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A Rabbi and Veteran Counselor Shows Us Universal Spiritual Wisdom in 12 Steps
on August 22, 2009
Historians of American religion now credit the founding of Alcoholics Anonymous in 1935 as a major innovation in American religious movements. When Bill W and friends began spreading the 12 Steps through the grassroots, they really were inventing a theologically wide-open spiritual movement that invited high commitment and pointed toward dramatic change in people's lives, families and communities.
Now, early in a new century, we all can appreciate the prophetic wisdom of that innovation. Of course, there is long-running debate about whether the 12 Steps are "religious." There's no question, though, that they are spiritual in the broad sense of focusing our daily living on a series of larger commitments to a higher power and to enduring relationships.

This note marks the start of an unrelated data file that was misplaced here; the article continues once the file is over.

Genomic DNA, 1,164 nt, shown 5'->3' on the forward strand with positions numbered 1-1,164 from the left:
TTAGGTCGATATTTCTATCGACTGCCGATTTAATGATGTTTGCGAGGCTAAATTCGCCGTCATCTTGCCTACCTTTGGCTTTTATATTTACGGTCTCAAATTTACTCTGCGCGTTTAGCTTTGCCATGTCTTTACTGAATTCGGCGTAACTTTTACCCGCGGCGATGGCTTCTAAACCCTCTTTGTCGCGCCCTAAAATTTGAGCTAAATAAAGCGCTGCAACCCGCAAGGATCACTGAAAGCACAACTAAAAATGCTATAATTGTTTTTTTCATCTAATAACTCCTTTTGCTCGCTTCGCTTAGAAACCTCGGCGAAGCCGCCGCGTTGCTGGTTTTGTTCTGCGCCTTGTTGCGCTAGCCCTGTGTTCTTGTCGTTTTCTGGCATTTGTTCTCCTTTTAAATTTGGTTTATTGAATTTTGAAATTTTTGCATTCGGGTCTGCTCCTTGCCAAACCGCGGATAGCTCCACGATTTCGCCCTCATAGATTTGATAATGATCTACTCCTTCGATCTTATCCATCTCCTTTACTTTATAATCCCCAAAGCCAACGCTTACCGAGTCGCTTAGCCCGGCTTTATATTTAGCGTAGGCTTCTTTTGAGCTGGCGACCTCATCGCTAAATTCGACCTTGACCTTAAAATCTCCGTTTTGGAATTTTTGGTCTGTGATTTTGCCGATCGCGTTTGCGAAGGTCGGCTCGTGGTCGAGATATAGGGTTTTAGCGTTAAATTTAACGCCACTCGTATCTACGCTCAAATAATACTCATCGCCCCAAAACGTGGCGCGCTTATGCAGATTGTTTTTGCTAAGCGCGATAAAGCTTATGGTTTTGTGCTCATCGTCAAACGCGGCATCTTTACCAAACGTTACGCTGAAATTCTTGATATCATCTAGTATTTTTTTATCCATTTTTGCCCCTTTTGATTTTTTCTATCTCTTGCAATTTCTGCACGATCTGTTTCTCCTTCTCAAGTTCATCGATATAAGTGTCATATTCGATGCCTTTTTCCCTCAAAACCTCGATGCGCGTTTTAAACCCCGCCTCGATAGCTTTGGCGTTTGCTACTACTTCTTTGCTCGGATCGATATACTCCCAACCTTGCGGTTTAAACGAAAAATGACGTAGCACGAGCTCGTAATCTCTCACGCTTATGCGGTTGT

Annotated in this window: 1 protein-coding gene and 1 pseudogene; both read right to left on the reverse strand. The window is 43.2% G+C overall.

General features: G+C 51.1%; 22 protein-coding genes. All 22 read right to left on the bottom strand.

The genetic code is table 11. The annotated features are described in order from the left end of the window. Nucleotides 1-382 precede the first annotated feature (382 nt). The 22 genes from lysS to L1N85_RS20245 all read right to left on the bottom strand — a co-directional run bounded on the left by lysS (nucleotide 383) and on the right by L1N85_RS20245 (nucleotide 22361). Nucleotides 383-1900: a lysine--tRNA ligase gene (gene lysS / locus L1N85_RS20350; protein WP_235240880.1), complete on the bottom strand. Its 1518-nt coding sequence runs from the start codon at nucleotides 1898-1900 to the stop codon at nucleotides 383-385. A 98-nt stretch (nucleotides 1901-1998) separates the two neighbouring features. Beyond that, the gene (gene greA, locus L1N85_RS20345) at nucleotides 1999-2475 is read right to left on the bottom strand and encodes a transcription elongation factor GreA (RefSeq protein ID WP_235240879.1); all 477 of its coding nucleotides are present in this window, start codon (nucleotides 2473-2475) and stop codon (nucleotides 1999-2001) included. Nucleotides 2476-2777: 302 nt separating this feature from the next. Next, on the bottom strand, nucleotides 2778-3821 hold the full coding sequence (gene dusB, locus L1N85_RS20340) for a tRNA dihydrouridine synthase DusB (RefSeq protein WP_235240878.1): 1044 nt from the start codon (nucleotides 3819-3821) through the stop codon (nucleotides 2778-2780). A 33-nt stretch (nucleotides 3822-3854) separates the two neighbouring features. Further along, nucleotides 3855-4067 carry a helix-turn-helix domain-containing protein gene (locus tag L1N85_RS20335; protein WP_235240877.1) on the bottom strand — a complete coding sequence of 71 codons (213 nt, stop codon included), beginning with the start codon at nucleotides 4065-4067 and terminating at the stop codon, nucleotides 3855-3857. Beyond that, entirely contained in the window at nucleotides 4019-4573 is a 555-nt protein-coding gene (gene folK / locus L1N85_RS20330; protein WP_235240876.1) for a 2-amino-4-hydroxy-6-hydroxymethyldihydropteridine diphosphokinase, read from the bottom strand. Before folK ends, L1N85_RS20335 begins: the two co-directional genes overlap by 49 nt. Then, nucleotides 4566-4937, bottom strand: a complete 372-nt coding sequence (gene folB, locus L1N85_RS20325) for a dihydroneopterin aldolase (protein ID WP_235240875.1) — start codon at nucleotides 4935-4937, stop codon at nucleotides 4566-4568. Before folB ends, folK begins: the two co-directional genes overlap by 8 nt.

In his book "Recovery-the Sacred Art," Rabbi Shapiro (who is a veteran himself of one particular 12-step group) expands on these themes. This isn't a book of religious history or sociology, although Shapiro teaches these things at the university level. Rather, this is a book written for general readers-you and me-as we seek to find some deeper meaning and a larger framework for our lives.
Within the 12 Steps, he writes, we can find a fresh spiritual focus around themes of crucial importance to all of us--like realizing that we cannot control this turbulent world around us and that we need to focus our lives in more timeless places.
I highly recommend this book for individuals, but also for small-group conversation.